Sunday: we wake under blue skies to Nicolas Sarkozy calling for ‘the whole world’ to destroy Isis and demanding a ‘new’ immigration policy, as he steps away from a meeting with Hollande. Stern words on the first day of national mourning declared by the president. Last night Paris was half a city, maybe less. In the capital where the world’s first public audience paid to see a motion picture, the art house cinemas were closed like bakeries, the foyers of the multiplexes dark behind their plate-glass entrances. Few people on the streets, fewer on the metro: twenty passengers at most in a carriage on the Ligne 4; seven in a carriage on the little line from Châtelet to Mairie des Lilas. Nine o’clock, or thereabouts. One hundred and thirty dead, a hundred more with critical injuries in hospitals around the city: Lariboisière, St Louis, La Pitié-Salpêtrière, others.
Quiet, spontaneous commemorations of the dead brought small crowds together nonetheless: knots of survivors in a landscape where signs of life are much reduced. We are not supposed to assemble in public but we do. For some of the mourners it’s harder to stay indoors, following social media or watching television. On the rue Alibert in the 10th arrondissement, where gunmen killed at least 14 people in a café-bar, Le Carillon, and Le Petit Cambodge, a restaurant opposite, there were many visitors last night, the numbers swelling to a hundred or more, dwindling again as the night wore on: all sorts in a city of ‘diversity’, as the mayor, Anne Hidalgo has insisted.
The ritual offerings laid on the pavements in these haunted spaces, lit by hundreds of cylindrical night lights and bigger candles, were also various. A potted camelia with taut red buds; bunches of lilies, miniature roses, small, rusty chrysanthemums. Undistinguished drawings by children laid out flat, held down by the night lights. People have written what comes into their heads – ‘L’amour court les rues’ – and added to the pile. Outside Le Carillon a litre bottle of Kronenbourg glowed in the candle light beside a paperback translation of A Moveable Feast (Paris est une fête). A journalist from CBS had four, noisy warm-ups, always the same, that broke the silence while his technicians tweaked away: ‘The search for accomplices widens as Paris mourns...’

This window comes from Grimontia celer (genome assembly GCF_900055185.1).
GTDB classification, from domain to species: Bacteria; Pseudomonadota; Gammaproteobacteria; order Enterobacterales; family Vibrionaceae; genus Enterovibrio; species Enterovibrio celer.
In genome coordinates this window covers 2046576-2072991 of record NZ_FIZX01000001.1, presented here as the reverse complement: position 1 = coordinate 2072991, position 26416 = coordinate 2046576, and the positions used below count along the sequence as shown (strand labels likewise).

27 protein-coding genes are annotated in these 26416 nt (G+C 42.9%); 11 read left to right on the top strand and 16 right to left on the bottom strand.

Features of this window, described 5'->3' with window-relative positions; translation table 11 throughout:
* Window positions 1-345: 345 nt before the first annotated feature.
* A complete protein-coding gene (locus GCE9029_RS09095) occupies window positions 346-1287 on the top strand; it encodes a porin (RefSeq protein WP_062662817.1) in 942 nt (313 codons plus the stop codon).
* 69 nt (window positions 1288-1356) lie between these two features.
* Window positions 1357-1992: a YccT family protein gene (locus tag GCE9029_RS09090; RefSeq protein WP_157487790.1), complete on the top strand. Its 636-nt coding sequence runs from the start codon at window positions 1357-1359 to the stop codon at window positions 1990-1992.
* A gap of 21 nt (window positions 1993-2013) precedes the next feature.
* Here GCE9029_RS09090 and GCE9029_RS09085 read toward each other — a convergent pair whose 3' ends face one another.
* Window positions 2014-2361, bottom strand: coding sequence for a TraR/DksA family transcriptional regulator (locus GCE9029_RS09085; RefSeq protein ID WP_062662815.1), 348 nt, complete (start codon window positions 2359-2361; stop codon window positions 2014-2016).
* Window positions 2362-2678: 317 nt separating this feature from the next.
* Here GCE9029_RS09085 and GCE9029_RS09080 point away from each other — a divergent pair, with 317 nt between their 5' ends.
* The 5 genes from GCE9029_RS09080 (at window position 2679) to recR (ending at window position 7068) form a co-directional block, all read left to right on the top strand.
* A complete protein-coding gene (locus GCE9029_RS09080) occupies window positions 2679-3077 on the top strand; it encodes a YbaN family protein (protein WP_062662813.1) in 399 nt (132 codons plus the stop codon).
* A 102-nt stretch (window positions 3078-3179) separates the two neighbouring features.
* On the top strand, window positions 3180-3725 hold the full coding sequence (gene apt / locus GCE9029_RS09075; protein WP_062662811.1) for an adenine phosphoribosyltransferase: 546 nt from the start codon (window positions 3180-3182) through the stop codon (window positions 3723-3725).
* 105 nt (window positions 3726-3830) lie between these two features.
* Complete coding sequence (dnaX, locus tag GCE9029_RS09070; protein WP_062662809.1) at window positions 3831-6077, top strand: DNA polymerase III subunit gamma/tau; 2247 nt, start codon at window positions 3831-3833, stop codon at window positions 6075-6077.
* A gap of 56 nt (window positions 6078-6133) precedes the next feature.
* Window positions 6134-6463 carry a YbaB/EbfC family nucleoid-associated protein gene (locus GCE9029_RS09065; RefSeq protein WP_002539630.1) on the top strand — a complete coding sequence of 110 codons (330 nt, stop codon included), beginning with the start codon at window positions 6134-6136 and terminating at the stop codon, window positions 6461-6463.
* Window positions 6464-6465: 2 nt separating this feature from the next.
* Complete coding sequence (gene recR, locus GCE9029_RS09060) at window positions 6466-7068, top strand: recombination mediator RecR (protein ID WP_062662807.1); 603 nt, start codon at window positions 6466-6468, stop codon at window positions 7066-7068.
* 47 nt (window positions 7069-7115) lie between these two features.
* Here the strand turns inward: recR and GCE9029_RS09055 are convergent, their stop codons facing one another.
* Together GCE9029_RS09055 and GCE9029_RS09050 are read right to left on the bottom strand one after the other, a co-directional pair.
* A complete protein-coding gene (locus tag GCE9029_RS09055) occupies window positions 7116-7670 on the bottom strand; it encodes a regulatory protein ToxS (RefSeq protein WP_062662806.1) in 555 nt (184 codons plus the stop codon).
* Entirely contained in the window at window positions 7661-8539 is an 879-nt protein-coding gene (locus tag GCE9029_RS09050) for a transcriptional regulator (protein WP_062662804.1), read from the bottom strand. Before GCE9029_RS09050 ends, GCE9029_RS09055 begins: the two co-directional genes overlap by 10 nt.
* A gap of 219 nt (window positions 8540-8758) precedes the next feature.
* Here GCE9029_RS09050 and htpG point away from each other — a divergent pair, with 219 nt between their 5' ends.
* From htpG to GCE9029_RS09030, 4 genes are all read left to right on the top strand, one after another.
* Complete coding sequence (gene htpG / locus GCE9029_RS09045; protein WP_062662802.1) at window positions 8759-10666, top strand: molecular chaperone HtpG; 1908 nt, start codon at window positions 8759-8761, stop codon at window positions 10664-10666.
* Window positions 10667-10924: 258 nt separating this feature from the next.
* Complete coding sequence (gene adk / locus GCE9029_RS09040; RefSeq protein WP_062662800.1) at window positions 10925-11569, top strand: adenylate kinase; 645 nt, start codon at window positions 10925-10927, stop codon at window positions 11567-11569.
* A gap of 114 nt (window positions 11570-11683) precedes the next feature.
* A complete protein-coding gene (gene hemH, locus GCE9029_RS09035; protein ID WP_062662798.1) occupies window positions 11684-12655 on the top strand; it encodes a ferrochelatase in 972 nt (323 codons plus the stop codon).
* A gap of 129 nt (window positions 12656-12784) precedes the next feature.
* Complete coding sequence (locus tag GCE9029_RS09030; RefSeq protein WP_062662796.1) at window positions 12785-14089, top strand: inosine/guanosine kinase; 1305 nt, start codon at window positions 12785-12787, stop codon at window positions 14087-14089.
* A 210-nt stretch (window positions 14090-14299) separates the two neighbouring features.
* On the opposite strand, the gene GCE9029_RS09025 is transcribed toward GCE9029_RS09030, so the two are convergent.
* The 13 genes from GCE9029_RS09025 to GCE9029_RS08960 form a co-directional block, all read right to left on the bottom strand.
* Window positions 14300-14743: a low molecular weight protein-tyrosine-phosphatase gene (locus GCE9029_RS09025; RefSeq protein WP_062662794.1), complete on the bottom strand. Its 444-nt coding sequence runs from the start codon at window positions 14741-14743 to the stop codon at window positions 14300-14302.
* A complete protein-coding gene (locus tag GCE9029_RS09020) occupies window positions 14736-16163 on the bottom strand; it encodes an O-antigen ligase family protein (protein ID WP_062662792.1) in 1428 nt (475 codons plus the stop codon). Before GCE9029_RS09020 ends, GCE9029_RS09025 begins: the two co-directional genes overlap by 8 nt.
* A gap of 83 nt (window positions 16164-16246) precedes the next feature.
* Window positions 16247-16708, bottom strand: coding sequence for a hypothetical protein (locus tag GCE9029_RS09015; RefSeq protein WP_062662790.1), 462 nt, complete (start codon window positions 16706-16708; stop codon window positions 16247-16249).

A gym teacher who lives in the area said she was relieved to be at the site of the killings. She spoke for a long time: this wanting to speak is a healthy sign. Staying at home with social media and television, she said, had left her frozen in a state of fascinated horror for most of the day. A young man, the son of parents who’d come to France from the Democratic Republic of the Congo, said the same: it was terrifying until you left the front door of your building and found your bearings. The rue Alibert is a good place for that.
We were joined by another mourner in his mid-seventies who showed us his ‘carte d’ancien combattant’ – he’d been a French conscript in Algeria in 1962 – and spoke quietly, with an elderly dismay, about the Front National, who stand to gain from the killings: that conversation will become more pressing after the weekend and the last day of national mourning. Regional elections take place early next month and Marine Le Pen is on the rise: the killers have handed her a frightening gift. The time’s come, she said in a statement after the massacres, for France to decide once and for all who are its friends and who are its enemies. She approves France’s new border controls, already partially in force as a preparation for the climate change summit in December. They look set to remain in place. But what of the state of emergency? The last, during the riots of 2005, went on for eight weeks, but it was confined to a handful of banlieues. That was before the word ‘war’ took on its proper significance: since last year France has carried out at least 250 air strikes over ‘the caliphate’.
We are no longer where we were on 7 January, when the rampage began at the offices of Charlie Hebdo. The war has moved things on: Charlie’s editors were selected targets. As of Friday, we are all the enemy and these low-key gatherings beside bullet-scarred cafés or concert halls are no longer strictly memorial. The mood is apprehensive; the candles and flowers, the scribbled messages, are set out along the pavements like ceremonial devices to ward off another round of bloodshed.